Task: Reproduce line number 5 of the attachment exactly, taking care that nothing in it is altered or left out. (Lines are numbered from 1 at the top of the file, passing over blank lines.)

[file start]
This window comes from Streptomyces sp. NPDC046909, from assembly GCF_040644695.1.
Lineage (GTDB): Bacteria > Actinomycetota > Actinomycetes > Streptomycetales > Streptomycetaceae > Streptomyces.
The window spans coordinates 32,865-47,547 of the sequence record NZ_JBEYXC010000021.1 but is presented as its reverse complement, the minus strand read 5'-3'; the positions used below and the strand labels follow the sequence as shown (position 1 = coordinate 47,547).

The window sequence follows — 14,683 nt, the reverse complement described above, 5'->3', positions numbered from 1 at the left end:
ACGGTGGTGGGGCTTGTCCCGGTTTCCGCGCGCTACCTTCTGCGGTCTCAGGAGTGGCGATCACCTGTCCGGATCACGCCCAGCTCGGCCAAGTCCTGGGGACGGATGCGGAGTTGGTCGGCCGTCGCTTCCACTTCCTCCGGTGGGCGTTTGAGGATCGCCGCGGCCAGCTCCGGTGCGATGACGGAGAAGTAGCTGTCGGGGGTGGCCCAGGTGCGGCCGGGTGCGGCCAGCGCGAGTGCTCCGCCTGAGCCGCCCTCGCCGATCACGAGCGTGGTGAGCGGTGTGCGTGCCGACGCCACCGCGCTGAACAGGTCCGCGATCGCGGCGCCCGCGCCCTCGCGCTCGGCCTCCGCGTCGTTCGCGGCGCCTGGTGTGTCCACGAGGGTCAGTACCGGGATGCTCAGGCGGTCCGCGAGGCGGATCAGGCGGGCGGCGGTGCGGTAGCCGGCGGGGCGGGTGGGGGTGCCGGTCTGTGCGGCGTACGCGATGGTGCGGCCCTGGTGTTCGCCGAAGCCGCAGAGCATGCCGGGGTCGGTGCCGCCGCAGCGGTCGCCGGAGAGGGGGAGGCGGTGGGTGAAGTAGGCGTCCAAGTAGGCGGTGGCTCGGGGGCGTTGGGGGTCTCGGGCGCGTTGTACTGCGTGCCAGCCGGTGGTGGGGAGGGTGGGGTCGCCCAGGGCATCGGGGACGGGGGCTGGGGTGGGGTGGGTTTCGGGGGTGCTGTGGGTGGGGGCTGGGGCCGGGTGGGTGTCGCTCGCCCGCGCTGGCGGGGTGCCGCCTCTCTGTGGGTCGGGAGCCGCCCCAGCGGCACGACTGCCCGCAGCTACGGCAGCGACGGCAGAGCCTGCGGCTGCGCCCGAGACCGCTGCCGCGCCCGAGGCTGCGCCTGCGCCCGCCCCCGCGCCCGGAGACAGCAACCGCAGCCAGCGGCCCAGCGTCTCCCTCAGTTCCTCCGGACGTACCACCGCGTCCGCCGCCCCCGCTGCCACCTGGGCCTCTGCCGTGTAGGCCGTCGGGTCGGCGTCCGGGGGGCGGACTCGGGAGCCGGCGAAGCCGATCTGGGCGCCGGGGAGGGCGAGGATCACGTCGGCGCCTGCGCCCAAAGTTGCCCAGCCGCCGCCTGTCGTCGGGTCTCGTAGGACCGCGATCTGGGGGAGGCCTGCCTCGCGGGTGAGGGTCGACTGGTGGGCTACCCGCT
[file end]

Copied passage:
ACGGTGGTGGGGCTTGTCCCGGTTTCCGCGCGCTACCTTCTGCGGTCTCAGGAGTGGCGATCACCTGTCCGGATCACGCCCAGCTCGGCCAAGTCCTGGGGACGGATGCGGAGTTGGTCGGCCGTCGCTTCCACTTCCTCCGGTGGGCGTTTGAGGATCGCCGCGGCCAGCTCCGGTGCGATGACGGAGAAGTAGCTGTCGGGGGTGGCCCAGGTGCGGCCGGGTGCGGCCAGCGCGAGTGCTCCGCCTGAGCCGCCCTCGCCGATCACGAGCGTGGTGAGCGGTGTGCGTGCCGACGCCACCGCGCTGAACAGGTCCGCGATCGCGGCGCCCGCGCCCTCGCGCTCGGCCTCCGCGTCGTTCGCGGCGCCTGGTGTGTCCACGAGGGTCAGTACCGGGATGCTCAGGCGGTCCGCGAGGCGGATCAGGCGGGCGGCGGTGCGGTAGCCGGCGGGGCGGGTGGGGGTGCCGGTCTGTGCGGCGTACGCGATGGTGCGGCCCTGGTGTTCGCCGAAGCCGCAGAGCATGCCGGGGTCGGTGCCGCCGCAGCGGTCGCCGGAGAGGGGGAGGCGGTGGGTGAAGTAGGCGTCCAAGTAGGCGGTGGCTCGGGGGCGTTGGGGGTCTCGGGCGCGTTGTACTGCGTGCCAGCCGGTGGTGGGGAGGGTGGGGTCGCCCAGGGCATCGGGGACGGGGGCTGGGGTGGGGTGGGTTTCGGGGGTGCTGTGGGTGGGGGCTGGGGCCGGGTGGGTGTCGCTCGCCCGCGCTGGCGGGGTGCCGCCTCTCTGTGGGTCGGGAGCCGCCCCAGCGGCACGACTGCCCGCAGCTACGGCAGCGACGGCAGAGCCTGCGGCTGCGCCCGAGACCGCTGCCGCGCCCGAGGCTGCGCCTGCGCCCGCCCCCGCGCCCGGAGACAGCAACCGCAGCCAGCGGCCCAGCGTCTCCCTCAGTTCCTCCGGACGTACCACCGCGTCCGCCGCCCCCGCTGCCACCTGGGCCTCTGCCGTGTAGGCCGTCGGGTCGGCGTCCGGGGGGCGGACTCGGGAGCCGGCGAAGCCGATCTGGGCGCCGGGGAGGGCGAGGATCACGTCGGCGCCTGCGCCCAAAGTTGCCCAGCCGCCGCCTGTCGTCGGGTCTCGTAGGACCGCGATCTGGGGGAGGCCTGCCTCGCGGGTGAGGGTCGACTGGTGGGCTACCCGCT